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Title: Ionomics of the Maize Nested Association Mapping Panel

item Hoekenga, Owen
item Baxter, Ivan
item Flint-Garcia, Sherry
item McMullen, Michael
item GUSTIN, JEFF - University Of Florida
item SETTLES, MARK - University Of Florida
item ROCHEFORD, TORBERT - Purdue University

Submitted to: Meeting Abstract
Publication Type: Abstract Only
Publication Acceptance Date: 7/31/2010
Publication Date: N/A
Citation: N/A

Interpretive Summary:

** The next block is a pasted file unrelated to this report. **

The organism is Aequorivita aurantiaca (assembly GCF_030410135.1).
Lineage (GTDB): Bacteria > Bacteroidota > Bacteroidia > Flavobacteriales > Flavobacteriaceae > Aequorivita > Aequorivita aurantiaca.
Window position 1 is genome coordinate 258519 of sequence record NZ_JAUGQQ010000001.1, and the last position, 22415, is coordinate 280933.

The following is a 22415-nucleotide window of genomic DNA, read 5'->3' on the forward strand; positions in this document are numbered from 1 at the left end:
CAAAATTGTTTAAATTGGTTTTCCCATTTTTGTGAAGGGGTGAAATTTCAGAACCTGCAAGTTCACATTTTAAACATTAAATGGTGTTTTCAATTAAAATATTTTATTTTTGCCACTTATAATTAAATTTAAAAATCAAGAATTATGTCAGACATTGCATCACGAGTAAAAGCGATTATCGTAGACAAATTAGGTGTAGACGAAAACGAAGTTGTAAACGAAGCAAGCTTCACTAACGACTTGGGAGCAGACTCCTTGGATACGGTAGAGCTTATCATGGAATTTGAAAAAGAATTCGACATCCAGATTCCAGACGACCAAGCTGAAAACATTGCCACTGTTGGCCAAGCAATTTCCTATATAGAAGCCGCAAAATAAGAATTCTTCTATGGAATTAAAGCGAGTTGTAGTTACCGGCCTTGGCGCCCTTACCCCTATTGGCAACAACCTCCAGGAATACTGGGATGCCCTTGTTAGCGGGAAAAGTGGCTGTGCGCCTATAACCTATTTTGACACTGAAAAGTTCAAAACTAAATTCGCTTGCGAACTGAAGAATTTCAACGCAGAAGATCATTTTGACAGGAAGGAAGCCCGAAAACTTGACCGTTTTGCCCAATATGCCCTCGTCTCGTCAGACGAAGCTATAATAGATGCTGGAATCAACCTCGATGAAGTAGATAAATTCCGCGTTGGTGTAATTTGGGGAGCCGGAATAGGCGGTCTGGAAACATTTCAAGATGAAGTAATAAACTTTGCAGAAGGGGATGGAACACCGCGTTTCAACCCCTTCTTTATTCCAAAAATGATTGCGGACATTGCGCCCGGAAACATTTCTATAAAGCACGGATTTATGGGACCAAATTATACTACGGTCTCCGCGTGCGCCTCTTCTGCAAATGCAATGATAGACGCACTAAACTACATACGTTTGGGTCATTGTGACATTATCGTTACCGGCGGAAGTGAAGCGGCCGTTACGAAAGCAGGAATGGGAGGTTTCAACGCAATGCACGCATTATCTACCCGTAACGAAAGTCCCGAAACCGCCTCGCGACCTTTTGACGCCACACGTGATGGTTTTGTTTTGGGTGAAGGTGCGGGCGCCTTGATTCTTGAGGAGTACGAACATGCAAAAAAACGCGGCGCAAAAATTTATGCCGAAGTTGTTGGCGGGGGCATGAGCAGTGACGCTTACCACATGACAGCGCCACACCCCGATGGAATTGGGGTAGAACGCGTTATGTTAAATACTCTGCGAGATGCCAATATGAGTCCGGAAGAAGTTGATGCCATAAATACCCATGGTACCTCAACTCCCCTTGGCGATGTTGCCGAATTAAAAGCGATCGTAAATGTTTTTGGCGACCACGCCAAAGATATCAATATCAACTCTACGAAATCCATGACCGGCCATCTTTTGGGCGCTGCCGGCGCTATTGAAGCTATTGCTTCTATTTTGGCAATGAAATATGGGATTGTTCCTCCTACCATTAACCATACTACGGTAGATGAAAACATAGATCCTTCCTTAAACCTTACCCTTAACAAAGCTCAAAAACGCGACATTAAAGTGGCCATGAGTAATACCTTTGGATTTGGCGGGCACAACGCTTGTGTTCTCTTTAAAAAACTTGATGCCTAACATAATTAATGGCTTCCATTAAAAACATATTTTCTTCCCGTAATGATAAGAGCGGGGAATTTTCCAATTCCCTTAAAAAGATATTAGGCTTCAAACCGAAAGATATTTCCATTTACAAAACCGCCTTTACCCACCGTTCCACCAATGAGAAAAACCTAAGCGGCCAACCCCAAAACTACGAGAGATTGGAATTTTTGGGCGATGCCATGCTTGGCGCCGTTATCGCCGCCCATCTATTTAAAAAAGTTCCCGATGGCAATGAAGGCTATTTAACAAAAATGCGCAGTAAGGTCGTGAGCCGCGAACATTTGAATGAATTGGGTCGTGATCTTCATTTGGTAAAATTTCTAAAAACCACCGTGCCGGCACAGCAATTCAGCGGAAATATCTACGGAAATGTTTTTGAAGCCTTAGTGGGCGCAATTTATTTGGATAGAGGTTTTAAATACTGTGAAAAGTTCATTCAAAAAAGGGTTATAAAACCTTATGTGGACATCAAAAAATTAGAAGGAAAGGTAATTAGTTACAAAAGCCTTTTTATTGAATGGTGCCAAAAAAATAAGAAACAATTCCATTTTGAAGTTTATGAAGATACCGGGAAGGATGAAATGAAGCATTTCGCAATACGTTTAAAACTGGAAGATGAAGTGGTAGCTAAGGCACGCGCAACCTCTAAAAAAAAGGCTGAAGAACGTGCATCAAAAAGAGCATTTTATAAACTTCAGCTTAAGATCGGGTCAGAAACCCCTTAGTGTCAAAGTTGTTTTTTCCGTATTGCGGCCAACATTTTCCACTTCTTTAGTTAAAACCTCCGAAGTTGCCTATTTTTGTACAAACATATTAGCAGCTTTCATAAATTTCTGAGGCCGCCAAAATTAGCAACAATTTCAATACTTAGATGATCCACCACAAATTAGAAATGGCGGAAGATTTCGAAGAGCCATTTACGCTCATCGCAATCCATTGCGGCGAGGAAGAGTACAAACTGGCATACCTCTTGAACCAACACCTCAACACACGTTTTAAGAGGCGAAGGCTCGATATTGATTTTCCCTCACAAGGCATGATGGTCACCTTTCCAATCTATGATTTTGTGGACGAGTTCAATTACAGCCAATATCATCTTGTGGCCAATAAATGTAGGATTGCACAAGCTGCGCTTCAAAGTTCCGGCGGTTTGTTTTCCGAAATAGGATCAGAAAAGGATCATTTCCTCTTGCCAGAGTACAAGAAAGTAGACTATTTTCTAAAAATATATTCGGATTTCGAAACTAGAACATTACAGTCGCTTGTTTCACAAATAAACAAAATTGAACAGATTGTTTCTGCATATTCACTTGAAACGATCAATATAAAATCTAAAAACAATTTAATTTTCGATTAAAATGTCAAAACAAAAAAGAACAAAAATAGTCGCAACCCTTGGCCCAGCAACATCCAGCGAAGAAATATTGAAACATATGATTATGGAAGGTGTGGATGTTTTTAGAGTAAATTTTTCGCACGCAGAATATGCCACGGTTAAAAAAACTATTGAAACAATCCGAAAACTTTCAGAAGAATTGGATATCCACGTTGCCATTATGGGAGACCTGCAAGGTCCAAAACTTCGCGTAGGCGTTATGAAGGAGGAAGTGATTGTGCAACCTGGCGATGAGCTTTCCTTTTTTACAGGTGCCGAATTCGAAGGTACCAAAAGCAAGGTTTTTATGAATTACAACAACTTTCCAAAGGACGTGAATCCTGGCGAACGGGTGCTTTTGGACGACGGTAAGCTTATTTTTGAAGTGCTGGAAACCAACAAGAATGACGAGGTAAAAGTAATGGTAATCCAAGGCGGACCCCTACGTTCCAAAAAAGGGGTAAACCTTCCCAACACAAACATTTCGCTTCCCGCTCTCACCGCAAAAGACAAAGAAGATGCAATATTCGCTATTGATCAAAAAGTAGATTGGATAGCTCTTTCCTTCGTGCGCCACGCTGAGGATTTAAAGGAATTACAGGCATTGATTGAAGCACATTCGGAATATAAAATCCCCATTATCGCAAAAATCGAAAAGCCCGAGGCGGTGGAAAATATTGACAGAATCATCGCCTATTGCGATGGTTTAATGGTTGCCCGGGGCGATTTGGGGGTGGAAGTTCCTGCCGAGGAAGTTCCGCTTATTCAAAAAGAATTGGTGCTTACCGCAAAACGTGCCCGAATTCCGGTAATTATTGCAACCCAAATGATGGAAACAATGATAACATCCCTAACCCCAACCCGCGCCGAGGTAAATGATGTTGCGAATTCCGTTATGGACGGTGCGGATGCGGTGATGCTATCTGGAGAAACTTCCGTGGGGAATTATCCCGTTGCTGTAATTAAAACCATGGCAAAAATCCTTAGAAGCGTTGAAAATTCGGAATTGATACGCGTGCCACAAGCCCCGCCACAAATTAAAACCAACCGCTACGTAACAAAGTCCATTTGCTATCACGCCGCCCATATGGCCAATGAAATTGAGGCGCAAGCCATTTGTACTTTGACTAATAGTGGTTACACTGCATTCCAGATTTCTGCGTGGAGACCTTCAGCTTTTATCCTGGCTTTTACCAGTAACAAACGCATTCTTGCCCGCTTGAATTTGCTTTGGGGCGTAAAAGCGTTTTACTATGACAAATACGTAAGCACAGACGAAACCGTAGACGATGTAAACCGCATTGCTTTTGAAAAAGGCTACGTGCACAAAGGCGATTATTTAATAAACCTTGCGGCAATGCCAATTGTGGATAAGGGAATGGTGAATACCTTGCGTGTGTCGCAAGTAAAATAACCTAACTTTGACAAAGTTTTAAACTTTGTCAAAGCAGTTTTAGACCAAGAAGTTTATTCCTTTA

Technical Abstract: Heterogeneity in the elemental composition of soils is among the major causes of plant stress worldwide. In order to adapt to these conditions, plants frequently alter their elemental content. We employed mineral nutrient and trace element profiling in diverse maize germplasm, to examine the connections between a plant's genome and its elemental profile or “ionome”. Maize has been adapted to a wider range of soil environments and biomes than any other staple crop. The Nested Association Mapping (NAM) Panel was constructed to take advantage of genetic diversity present in maize, to identify QTL with high precision. The NAM Panel has 25 recombinant inbred (RI) populations sharing B73 as common parent (5,000 RILs). In preparation for analysis of the NAM Panel, we profiled the ionomes of the NAM parents, five of the RIL populations, and the related Intermated B73 x Mo17 RI set. Samples were analyzed from up to three different sites. We found over 150 QTLs for 16 elements, including 18 QTLs that were sensitive to environmental factors (p <0.01). We saw a major Mo QTL on chromosome 1, segregating in 5 of 6 RI sets, accounting for 30–70% of the variance observed in grain Mo. These QTL co-localize with an ortholog of Mot1, the mitochondrial molybdenum transporter from Arabidopsis. Examining this locus further, we sequenced part of the ZmMot1 coding region in the Buckler/Goodman Diversity Panel and 16 teosinte accessions. Allelic diversity among wild and cultivated accessions suggests that ZmMot1 was under selection around domestication. Our studies of the NAM will rapidly lead to the discovery of genes important for control of the ionome. This information should assist the development varieties adapted to stressful soil environments and promote global food security.